Article by bobservo | March 20, 2010
One of the biggest hurdles Japanese RPGs as a whole have yet to overcome can be summed up with a single word: Scope. The vast majority of games from the genre feel compelled to give the player an entire planetís worth of geography to explore over the course of 40 to 50 hours -- but even the most prosperous of developers donít have the resources to fill so much real estate with unique content.
That being said, the general layout of a JRPG world hasnít changed much since the days of Dragon Warrior: You still have your dozen-or-so towns, each populated with a dozen-or-so people, making it possible to fit the entirety of a planetís population inside your local Olive Garden. While this wasnít an issue during the 8-bit days and their abstraction through necessity, in these modern, open-world-y times, the inherent sparsity of todayís JRPG environments feels like a throwback to those bygone years of puny processing power.
Leave it to the quirky, low-budget Persona franchise to come up with a head-smackingly obvious solution to this whole scope dilemma: Think small.
Itís strange, but the daunting task of filling an entire world with high-poly, HD content didnít change the M.O. of mainstream JRPG developers one bit during our current generation; games like Blue Dragon, Star Ocean 4, Eternal Sonata, and Tales of Vesperia each looked fantastic, but clearly suffered from an older sense of globetrotting adventure straining against the reality of modern technological demands. Persona 4, on the other hand, embraces the same small scope the franchise has always been known best for -- and as time marches on, the practical ambition of Atlus makes far more sense than the epic intent of others.
Rather than taking place in an all-purpose generic fantasy kingdom, Persona 4 roots the player firmly in the rural Japanese town of Inaba; a unique setting, and one thatís also very constrained. Persona 3 had a very similar approach to scale, but Persona 4 manages to trim the trace amounts of fat found in its predecessor by eliminating any sort of unnecessary space between destinations, and by giving the player a one-button shortcut for the purpose of traveling to almost any location within Inaba. This reduction limits the world of Persona 4 to just a handful of key locations, but the diurnal nature of the game means that said locations will usually have something new to find as theyíre visited throughout the week. Itís sort of like Animal Crossing, but chock full of demons -- and we can all agree that what Nintendoís life sim lacked the most was eldritch beings.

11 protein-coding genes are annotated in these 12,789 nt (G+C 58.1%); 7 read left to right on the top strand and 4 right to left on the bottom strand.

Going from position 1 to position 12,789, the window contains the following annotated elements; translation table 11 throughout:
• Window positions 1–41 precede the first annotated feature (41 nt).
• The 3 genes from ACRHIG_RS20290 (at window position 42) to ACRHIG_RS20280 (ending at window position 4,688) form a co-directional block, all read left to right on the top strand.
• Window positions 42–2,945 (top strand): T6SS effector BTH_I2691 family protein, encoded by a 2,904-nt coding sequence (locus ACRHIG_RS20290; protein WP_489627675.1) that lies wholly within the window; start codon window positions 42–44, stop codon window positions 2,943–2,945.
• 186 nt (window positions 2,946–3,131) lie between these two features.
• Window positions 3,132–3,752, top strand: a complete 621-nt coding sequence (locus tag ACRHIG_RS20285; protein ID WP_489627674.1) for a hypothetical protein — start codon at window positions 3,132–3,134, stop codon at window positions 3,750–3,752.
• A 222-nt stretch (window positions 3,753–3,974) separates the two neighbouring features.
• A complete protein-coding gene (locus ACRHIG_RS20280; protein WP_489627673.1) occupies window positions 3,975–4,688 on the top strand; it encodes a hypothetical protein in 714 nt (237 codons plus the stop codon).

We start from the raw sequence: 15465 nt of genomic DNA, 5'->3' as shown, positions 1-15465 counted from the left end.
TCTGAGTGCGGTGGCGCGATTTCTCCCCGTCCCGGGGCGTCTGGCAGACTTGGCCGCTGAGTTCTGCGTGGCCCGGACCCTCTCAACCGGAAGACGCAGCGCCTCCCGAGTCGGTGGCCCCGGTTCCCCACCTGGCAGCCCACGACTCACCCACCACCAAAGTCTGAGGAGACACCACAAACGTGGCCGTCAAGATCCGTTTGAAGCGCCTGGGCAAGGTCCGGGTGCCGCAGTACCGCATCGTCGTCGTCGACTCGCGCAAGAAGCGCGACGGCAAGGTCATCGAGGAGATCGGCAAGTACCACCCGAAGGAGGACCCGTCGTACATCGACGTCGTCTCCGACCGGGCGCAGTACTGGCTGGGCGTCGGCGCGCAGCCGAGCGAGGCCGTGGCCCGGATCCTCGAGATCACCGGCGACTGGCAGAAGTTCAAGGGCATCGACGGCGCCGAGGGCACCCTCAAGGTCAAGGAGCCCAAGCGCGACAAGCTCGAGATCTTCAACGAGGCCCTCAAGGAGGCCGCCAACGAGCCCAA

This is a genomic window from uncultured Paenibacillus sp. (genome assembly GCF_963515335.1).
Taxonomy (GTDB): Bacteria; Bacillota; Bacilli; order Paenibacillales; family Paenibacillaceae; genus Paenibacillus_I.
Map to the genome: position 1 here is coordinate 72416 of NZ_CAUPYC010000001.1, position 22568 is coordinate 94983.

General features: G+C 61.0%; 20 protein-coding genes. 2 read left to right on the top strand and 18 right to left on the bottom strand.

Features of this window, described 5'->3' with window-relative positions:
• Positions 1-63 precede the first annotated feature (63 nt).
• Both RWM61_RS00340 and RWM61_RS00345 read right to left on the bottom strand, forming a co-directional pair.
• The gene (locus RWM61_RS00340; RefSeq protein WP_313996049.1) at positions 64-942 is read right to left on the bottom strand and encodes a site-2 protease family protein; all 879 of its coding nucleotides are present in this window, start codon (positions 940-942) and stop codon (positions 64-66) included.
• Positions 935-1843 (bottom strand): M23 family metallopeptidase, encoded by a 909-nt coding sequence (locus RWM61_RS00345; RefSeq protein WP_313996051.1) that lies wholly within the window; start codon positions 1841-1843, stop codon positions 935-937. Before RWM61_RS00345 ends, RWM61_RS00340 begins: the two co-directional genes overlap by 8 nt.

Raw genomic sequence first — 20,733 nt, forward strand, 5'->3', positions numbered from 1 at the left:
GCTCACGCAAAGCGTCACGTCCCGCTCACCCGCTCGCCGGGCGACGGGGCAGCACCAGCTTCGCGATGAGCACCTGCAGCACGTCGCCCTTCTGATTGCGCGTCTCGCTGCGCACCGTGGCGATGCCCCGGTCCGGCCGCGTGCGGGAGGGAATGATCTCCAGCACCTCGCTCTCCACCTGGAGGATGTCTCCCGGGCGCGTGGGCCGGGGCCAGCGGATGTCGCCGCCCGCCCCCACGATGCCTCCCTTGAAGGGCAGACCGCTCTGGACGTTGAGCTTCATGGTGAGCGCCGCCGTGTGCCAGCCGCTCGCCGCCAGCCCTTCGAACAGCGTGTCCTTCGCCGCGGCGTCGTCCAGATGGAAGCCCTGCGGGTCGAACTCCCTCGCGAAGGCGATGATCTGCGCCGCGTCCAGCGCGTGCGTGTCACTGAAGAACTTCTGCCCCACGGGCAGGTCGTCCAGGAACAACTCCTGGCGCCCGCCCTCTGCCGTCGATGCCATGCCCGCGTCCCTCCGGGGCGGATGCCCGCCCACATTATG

Persona 4ís small-town approach isnít simply enjoyable for its novelty value alone; exploring Inaba and getting to know its small community is a vital component of the gameís fundamental RPG mechanics. Since the ability to summon more powerful creatures is directly tied to your relationships with several characters within the town, itís important to learn their schedules and plan your social calendar accordingly. Other elements such as side-quests, mini-games, and after-school jobs are each tied into Persona 4ís time and weather systems, making knowledge of Inabaís ins and outs a necessity for anyone looking to build a well-rounded party. The slightest chance of missing certain events and items -- a possible drawback of the gameís day-by-day approach -- may drive your average OCD-suffering RPG fan up a wall, but savvy gamers who treat Persona 4ís sleepy rural town as an organic environment rather than a between-dungeon rest stop will find it difficult to miss out on anything; the ever-changing dialogue of Inabaís citizens usually indicates people, places, and items of interest long before they disappear entirely.
Plus, Persona 4ís design makes it nearly impossible to achieve a perfect playthrough the first time, unless youíre one of those hopeless schlubs who plays everything alongside a step-by-step FAQ. So, unless youíre looking to suck all of the fun out of an excellent experience, your best bet is to relax and explore Inaba at your own pace. Perfection is reserved for those with the fortitude to approach a new game plus mode in an 80- to 90-hour quest.
Given the sheer length of Persona 4, itís not surprising to see the gameís story eventually fall into the expected ďplucky kids save the world from certain doomĒ stereotype. But even though the stakes are high, Persona 4ís story remains low-key and approachable throughout. The gameís main plot, which revolves around a serial killer and the townís efforts to bring him (or her) to justice, doesnít exactly reach a logical conclusion; but again, this unique approach to JRPG storytelling -- no evil empire, no magical race, no 1000 years ago -- limits itself to Inaba alone and does a fantastic job of tugging you along throughout its various twists and turns. If anything, Persona 4 resembles American TV thrillers like Dexter and Lost more than the typical Tokienesque bloviating and relentless, ridiculous neologisms of other RPGs. And while the fantasy setting shouldnít be written off completely, itís incredibly refreshing to see a developer deviate so wildly from the norm.
Itís difficult to say if other developers have taken some inspiration from the small scale of Persona 4, but a few notable recent games have managed to shake the ongoing trend of Grand Theft Auto super-sized worlds. Batman: Arkham Asylum, one of 2009ís best (and most surprising) games, proved that a big-budget game doesnít necessarily have to boast hundreds of square miles of explorable turf to be interesting. Itís hard to say if Japanís other RPG developers will eventually learn this same lesson, but hopefully someone out there is paying attention to why Atlusí unorthodox RPG series has grown so popular -- not to be crude, but bigger isnít necessarily better.